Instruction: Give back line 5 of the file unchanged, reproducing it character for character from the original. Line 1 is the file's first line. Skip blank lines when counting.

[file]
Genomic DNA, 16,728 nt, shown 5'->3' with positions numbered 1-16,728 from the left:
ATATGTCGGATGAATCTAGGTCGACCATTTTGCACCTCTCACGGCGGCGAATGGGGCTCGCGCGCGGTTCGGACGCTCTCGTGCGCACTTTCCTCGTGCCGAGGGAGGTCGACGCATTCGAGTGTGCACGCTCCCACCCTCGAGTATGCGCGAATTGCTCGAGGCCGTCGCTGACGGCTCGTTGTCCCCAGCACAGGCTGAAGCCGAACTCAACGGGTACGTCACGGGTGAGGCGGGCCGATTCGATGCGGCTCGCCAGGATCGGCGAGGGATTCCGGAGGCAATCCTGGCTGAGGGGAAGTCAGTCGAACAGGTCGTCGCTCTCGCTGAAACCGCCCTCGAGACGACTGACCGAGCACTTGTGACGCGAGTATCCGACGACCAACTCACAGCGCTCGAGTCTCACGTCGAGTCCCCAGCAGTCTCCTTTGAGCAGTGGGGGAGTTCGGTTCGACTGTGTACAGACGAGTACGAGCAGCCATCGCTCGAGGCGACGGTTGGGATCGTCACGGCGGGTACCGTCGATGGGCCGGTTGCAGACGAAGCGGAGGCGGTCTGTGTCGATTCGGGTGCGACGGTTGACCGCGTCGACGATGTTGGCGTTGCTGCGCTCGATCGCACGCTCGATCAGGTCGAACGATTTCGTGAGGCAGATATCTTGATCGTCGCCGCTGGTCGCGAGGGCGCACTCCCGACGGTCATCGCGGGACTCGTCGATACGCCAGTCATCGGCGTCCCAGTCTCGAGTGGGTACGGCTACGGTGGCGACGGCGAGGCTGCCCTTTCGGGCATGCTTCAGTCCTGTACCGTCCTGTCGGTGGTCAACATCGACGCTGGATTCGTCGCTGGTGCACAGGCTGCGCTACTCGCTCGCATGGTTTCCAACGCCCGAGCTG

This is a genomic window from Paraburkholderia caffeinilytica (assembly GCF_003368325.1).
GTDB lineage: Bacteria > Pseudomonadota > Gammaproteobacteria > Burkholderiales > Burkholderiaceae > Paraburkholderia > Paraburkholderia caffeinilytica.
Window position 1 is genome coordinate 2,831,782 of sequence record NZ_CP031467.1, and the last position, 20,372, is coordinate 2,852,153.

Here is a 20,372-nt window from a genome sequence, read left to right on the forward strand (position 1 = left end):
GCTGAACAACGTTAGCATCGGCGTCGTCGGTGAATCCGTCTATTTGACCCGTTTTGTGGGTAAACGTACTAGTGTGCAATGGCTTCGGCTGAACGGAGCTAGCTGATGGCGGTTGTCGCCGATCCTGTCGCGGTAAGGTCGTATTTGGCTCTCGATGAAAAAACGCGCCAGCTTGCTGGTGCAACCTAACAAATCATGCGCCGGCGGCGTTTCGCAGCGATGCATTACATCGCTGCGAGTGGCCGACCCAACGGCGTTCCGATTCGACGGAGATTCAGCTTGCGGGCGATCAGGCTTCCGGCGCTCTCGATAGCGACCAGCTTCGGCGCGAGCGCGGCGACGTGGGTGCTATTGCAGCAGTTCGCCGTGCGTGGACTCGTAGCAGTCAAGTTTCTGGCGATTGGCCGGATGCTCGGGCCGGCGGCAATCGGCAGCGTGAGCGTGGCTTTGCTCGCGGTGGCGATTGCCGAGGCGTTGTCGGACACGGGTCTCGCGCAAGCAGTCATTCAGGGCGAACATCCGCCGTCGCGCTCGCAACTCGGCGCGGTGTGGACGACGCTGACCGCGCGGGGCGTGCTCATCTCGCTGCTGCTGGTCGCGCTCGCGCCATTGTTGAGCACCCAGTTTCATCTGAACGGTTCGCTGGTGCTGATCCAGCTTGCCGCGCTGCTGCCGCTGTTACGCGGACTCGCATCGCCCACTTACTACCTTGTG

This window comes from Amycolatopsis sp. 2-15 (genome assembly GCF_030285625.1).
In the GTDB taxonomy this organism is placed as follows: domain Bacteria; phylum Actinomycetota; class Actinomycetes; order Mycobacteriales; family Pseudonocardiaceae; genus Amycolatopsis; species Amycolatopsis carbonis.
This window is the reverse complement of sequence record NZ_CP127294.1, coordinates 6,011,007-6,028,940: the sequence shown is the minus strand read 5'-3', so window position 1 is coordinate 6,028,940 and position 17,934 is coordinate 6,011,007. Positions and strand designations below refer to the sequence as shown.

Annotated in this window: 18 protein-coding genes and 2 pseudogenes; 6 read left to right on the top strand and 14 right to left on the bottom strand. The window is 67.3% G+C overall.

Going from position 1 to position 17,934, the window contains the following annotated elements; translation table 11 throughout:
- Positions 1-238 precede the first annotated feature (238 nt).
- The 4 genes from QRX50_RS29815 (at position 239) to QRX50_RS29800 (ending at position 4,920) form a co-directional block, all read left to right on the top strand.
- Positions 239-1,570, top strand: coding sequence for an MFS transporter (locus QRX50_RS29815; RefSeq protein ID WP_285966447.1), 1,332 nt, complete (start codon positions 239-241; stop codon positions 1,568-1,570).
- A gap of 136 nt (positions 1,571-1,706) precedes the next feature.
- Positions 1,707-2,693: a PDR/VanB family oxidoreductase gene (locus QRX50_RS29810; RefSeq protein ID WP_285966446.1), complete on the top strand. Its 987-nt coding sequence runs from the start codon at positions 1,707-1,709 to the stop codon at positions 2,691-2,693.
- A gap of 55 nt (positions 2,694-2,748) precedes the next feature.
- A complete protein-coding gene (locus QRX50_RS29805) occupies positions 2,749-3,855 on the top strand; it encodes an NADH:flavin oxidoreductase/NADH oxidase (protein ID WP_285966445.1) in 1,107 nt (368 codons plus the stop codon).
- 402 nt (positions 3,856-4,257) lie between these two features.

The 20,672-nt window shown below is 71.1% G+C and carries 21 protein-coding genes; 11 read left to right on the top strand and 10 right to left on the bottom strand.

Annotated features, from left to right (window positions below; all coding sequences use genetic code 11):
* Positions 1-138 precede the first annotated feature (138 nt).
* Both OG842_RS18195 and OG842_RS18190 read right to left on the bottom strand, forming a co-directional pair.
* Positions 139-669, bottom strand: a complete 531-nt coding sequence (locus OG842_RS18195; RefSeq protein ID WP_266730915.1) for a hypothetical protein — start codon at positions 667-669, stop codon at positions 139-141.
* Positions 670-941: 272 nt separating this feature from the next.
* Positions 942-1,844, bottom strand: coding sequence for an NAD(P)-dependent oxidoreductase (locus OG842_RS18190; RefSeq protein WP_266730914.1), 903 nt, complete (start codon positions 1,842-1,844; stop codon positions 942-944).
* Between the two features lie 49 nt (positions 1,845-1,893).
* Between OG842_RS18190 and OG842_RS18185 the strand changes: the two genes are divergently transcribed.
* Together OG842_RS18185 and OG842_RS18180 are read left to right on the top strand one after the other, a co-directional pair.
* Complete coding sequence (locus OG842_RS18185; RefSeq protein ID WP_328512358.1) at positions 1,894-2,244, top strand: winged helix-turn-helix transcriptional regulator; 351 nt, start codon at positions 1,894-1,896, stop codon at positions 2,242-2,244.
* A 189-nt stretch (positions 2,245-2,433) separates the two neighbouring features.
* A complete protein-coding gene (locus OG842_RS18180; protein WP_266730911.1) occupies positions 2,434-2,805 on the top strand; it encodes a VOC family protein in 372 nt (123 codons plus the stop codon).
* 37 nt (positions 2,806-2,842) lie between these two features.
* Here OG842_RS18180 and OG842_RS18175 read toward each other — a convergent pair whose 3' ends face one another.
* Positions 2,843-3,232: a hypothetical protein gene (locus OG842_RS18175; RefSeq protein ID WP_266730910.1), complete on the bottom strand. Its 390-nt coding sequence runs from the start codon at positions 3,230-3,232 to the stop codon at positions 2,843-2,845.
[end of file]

Window position 1 is genome coordinate 2,831,782 of sequence record NZ_CP031467.1, and the last position, 20,372, is coordinate 2,852,153.